Don Prevish likes the youngster Ryan Blaney because he's a Ford driver on the rise and his team, the Wood Brothers, originated in Virginia.

He said he's reserved his respect for drivers who carry themselves with class, like the late Davey Allison, Hampton Roads native Ricky Rudd and Greg Biffle.

One by one, neighbors in the campground gather at the Previshes' camper, where they reminisce about the good times they have at the campground.

One of Darlene Prevish's favorites was throwing a baby shower on the campground for a couple who makes the trip down from Connecticut each year for the race in late summer.

The Prevish camper is also a gathering point for so many because the food is so good.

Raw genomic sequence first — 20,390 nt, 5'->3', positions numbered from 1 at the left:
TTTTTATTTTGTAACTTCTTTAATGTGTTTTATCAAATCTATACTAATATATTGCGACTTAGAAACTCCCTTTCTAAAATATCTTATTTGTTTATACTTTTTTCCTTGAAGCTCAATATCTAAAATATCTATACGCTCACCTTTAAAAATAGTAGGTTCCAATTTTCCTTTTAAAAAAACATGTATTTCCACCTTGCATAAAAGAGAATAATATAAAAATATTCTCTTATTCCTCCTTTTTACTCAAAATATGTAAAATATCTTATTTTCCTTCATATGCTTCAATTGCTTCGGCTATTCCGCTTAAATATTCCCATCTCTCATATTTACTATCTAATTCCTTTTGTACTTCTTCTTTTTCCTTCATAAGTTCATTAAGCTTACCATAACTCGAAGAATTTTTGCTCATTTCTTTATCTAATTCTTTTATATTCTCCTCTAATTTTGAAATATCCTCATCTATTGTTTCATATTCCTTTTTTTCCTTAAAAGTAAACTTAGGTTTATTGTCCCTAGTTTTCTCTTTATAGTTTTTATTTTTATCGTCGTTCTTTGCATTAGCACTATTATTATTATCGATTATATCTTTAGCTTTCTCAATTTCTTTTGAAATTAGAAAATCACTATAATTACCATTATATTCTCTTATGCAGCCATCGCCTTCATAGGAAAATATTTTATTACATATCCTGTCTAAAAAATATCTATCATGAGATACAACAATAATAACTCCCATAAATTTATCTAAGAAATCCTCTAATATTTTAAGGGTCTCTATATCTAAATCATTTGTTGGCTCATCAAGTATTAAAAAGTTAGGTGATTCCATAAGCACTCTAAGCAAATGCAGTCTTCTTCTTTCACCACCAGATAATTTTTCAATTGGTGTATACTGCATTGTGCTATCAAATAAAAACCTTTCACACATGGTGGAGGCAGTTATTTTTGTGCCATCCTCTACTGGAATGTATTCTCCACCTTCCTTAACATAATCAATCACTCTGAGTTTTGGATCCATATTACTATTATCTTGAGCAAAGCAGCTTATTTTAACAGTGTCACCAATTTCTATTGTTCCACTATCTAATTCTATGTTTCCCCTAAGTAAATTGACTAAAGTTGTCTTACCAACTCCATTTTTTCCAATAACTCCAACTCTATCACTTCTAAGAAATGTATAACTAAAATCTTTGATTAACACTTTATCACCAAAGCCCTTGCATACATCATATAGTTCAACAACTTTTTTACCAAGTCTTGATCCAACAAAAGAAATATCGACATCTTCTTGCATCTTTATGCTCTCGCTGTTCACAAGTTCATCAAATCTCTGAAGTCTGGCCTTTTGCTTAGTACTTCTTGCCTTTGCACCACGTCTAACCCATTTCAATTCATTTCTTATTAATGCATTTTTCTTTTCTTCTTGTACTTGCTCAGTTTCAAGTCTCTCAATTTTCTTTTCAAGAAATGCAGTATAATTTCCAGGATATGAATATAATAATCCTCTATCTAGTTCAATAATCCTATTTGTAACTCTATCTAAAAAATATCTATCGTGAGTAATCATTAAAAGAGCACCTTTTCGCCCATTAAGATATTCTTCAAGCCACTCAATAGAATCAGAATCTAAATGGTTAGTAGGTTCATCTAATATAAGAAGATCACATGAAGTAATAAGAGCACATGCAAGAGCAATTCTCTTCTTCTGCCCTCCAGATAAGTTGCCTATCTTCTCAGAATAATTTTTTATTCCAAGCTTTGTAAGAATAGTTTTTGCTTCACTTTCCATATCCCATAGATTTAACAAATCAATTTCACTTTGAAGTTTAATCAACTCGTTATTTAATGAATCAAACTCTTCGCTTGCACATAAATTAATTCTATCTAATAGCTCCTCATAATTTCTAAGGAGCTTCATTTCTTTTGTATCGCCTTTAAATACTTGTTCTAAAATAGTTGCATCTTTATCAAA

"Don and I had a catering business for 15 years, so this is how I continue to share my joy of cooking," Darlene Prevish said. "Last race day, I did five appetizers at noon before the race, and an early dinner of barbecue, coleslaw, quarter-pound hot dogs with chili, homemade macaroni and cheese, cowboy beans, deviled eggs and pasta salad."

Their parties are memorable, too, and have drawn an eclectic group, including RIR President Dennis Bickmeier, Captain Wild Bill Wichrowski — star fisherman of the television series "Deadliest Catch" — and an accordion player who rocked out to John Denver's "Take Me Home Country Roads" late into the night.

Bickmeier and Don Prevish struck up a friendship after Prevish ribbed him in a tweet about the grass being too high at the campground. Bickmeier responded with a photo showing him mowing the Prevish's 18x60 lot.